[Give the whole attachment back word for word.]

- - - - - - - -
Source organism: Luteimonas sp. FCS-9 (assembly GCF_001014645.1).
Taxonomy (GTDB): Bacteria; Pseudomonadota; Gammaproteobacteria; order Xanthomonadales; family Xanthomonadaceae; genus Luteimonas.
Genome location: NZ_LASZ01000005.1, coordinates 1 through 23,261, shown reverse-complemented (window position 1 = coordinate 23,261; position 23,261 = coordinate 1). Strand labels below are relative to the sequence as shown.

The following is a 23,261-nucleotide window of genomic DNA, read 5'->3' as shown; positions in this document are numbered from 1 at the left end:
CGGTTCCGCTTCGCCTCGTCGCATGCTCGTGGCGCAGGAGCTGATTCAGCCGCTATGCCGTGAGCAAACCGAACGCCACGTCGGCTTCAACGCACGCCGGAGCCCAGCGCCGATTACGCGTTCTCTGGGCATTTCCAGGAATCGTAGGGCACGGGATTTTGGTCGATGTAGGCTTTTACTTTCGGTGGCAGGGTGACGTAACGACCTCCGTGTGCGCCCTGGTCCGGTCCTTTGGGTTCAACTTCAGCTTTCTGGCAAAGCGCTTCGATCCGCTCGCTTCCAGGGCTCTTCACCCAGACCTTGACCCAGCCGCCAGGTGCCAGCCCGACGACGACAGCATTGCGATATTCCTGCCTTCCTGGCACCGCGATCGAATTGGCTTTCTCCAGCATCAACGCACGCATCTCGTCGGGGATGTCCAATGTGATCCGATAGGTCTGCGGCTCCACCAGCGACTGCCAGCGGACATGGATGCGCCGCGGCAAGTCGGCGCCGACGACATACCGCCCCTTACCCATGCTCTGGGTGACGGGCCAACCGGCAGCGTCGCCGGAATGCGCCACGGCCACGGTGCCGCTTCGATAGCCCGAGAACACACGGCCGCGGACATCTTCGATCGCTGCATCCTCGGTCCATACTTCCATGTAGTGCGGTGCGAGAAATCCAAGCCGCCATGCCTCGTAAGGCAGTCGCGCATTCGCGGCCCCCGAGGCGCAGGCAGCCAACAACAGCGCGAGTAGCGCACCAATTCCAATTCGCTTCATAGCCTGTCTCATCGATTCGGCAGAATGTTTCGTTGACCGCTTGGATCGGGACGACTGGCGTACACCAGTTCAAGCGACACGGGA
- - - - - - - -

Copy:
Source organism: Luteimonas sp. FCS-9 (assembly GCF_001014645.1).
Taxonomy (GTDB): Bacteria; Pseudomonadota; Gammaproteobacteria; order Xanthomonadales; family Xanthomonadaceae; genus Luteimonas.
Genome location: NZ_LASZ01000005.1, coordinates 1 through 23,261, shown reverse-complemented (window position 1 = coordinate 23,261; position 23,261 = coordinate 1). Strand labels below are relative to the sequence as shown.

The following is a 23,261-nucleotide window of genomic DNA, read 5'->3' as shown; positions in this document are numbered from 1 at the left end:
CGGTTCCGCTTCGCCTCGTCGCATGCTCGTGGCGCAGGAGCTGATTCAGCCGCTATGCCGTGAGCAAACCGAACGCCACGTCGGCTTCAACGCACGCCGGAGCCCAGCGCCGATTACGCGTTCTCTGGGCATTTCCAGGAATCGTAGGGCACGGGATTTTGGTCGATGTAGGCTTTTACTTTCGGTGGCAGGGTGACGTAACGACCTCCGTGTGCGCCCTGGTCCGGTCCTTTGGGTTCAACTTCAGCTTTCTGGCAAAGCGCTTCGATCCGCTCGCTTCCAGGGCTCTTCACCCAGACCTTGACCCAGCCGCCAGGTGCCAGCCCGACGACGACAGCATTGCGATATTCCTGCCTTCCTGGCACCGCGATCGAATTGGCTTTCTCCAGCATCAACGCACGCATCTCGTCGGGGATGTCCAATGTGATCCGATAGGTCTGCGGCTCCACCAGCGACTGCCAGCGGACATGGATGCGCCGCGGCAAGTCGGCGCCGACGACATACCGCCCCTTACCCATGCTCTGGGTGACGGGCCAACCGGCAGCGTCGCCGGAATGCGCCACGGCCACGGTGCCGCTTCGATAGCCCGAGAACACACGGCCGCGGACATCTTCGATCGCTGCATCCTCGGTCCATACTTCCATGTAGTGCGGTGCGAGAAATCCAAGCCGCCATGCCTCGTAAGGCAGTCGCGCATTCGCGGCCCCCGAGGCGCAGGCAGCCAACAACAGCGCGAGTAGCGCACCAATTCCAATTCGCTTCATAGCCTGTCTCATCGATTCGGCAGAATGTTTCGTTGACCGCTTGGATCGGGACGACTGGCGTACACCAGTTCAAGCGACACGGGA